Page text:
by Woody LaBounty
The Hanson House, 126 27th Avenue, is City Landmark #196. (Heritage photo)
My recent daily “shelter-in-place” walks around the neighborhood often take me on the 100 block of 27th Avenue between El Camino del Mar and Lake Street in the Outer Richmond district. I always make a point to admire 126 27th Avenue, a shingled house with a dramatic flared cross-gable roof. The roof slope curving down to the entry door must tempt many a hopeful X-Games medalist.
A 1990 view of the Hanson House and its “ski-jump” side gable. (David Bricker photo for Heritage, 1990)
Known as the Hanson House after the names of its first residents, Alfred G. and Johanne B. Hanson, 126 27th Avenue was designated City Landmark #196 in 1989. Alfred G. Hanson was a master mariner and an instructor at the United States Naval Training Station on Yerba Buena Island when he commissioned 126 27th Avenue to be built in 1907.1 In 1904-1905, Hanson bought adjoining lots just being subdivided out of the vast acreage purchased in 1860 by dairy rancher John H. Baker (namesake of Baker Beach)—an estate that covered most of the land between the Presidio, Lincoln Park, and modern-day Geary Boulevard. Hanson first had neighboring 120 27th Avenue constructed and lived there for a short time. It’s just as interesting as its landmark younger sister, sporting a charming peek-a-boo bay window at one corner.
Alfred G. and Johanne B. Hanson had 120 27th Avenue, at left, and 126 27th Avenue built in 1906-1907. (Heritage photo)
Alfred and his wife Johanne had used neighborhood architect John Charles Flugger and contractor Henning P. Otten to design and build a set of flats at 4042-4044 California Street (extant, just east of 3rd Avenue) in 1903, and the team was used again for 120 and 126 27th Avenue.2 Since none of the other known designs by Flugger approach in style the 27th Avenue Hanson residences, perhaps we can thank the mariner and his wife for pushing the more fairy-tale details on both.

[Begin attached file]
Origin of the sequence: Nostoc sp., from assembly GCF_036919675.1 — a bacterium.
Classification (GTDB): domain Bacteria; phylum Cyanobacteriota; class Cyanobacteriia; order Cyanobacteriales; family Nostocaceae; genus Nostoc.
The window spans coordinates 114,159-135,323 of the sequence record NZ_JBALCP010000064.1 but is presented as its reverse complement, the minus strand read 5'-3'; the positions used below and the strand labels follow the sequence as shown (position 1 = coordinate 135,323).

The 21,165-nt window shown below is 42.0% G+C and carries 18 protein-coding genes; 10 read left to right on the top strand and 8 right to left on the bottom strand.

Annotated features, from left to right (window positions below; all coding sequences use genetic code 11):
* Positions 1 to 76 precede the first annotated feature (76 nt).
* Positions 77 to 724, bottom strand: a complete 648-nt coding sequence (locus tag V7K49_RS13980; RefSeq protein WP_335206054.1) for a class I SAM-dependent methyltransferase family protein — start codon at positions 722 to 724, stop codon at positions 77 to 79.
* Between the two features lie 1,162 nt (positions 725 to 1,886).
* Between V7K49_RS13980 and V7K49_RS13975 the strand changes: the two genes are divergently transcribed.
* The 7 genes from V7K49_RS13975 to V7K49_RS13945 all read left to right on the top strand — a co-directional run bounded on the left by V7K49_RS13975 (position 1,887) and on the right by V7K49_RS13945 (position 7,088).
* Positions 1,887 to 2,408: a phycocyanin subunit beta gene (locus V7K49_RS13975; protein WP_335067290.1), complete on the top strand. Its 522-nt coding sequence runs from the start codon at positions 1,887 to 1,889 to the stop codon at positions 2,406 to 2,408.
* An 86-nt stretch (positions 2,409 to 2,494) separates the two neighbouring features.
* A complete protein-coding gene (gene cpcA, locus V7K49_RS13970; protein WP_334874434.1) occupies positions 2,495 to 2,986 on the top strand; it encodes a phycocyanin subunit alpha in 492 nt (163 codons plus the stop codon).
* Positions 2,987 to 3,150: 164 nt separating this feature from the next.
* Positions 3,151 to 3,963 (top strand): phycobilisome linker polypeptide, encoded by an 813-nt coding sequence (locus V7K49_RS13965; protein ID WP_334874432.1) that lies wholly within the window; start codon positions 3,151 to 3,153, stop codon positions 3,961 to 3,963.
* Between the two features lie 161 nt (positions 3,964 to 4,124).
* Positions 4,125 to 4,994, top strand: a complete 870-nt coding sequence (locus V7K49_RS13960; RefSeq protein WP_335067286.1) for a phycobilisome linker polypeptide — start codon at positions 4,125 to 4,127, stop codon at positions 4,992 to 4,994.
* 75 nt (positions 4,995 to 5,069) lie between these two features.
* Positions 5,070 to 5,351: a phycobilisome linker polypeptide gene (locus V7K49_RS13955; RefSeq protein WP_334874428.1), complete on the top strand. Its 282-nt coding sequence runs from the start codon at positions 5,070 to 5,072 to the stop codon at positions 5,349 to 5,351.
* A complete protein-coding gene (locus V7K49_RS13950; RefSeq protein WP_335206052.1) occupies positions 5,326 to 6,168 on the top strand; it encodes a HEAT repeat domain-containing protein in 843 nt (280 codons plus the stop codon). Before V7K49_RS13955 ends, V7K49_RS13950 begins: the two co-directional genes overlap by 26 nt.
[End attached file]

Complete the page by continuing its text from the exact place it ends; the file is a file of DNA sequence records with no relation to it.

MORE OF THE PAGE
The Hanson House is the sole City Landmark in the Outer Richmond, with the next closest being the Richmond Branch Library on 9th Avenue between Clement Street and Geary Boulevard. Just blocks away in the Sea Cliff development are many excellent landmark candidate designed by master architects. Why is 126 27th Avenue a landmark and some of its grander neighbors not? The answer is instructive, as it shows how buildings, especially residential ones, usually achieve landmark status in the city.
Speculators purchased 126 27th Avenue in the mid 1980s, arranging a lifetime lease with the owner. After she passed away, neighbors heard that the demolition of 126 27th Avenue was in the works. A campaign to save the cottage, led by neighbors Jill Hallinan, Bev Klein, and Julie Ray, launched before the permit applications were even filed. The group hired architectural historian William Kostura to research the property and discovered that it was called out in a 1976 citywide survey as significant. A recommendation for landmark status was brought to the Landmarks Preservation Advisory Board with success. At a subsequent Planning Commission meeting the neighbors rallied to have 35 people attend to show support for the preservation of the house. They received a mixed decision: the demolition permit was denied, but landmarking rejected. Neighbors pushed on, appealing to the Board of Supervisors for landmark designation and, with support from Heritage, succeeded. The Hanson House became City Landmark #196 in late 1989.3
Yet still the house was imperiled, with the intractible owners still fighting to push through their demolition and development plan despite losing again on appeal. Then, on February 3, 1993, an unidentified arsonist set 126 27th Avenue on fire.4
126 27th Avenue boarded up after arson. (David Bricker photo for Heritage, 1993.)
The building was damaged, but survived, boarded up. The owners again applied, in April 1994, to demolish the house, despite its city landmark status. Finally, in early 1995, the property was sold to new owners committed to conserving the house.5
Design, materials, workmanship, and connections to significant individuals or events are cited as reasons that buildings are worthy of landmark status. There are hundreds of structures in the city identified as potential landmarks. It usually takes dedicated people with the will, time, and tenacity for the actual designation.
The Hanson House is a beautiful, rare, and living artifact of early Richmond District history, but almost as significant to me as its design and 1907 history is its role as a tribute to the neighbors who saved it thirty years ago.
Entry to 126 27th Avenue. (Heritage photo)
1. “San Francisco Landmark #196,” NoeHill in San Francisco website, https://noehill.com/sf/landmarks/sf196.asp
2. “Builders’ Contracts,” San Francisco Call, March 28, 1903, 13.
3. “Neighborhood Activists Get Results,” The Foundation for San Francisco’s Architectural Heritage Newsletter, Spring 1990.
4. “The Hanson House,” The Foundation for San Francisco’s Architectural Heritage Newsletter, May/June 1994.
5. “Issues Update,” The Foundation for San Francisco’s Architectural Heritage Newsletter, May/June 1995.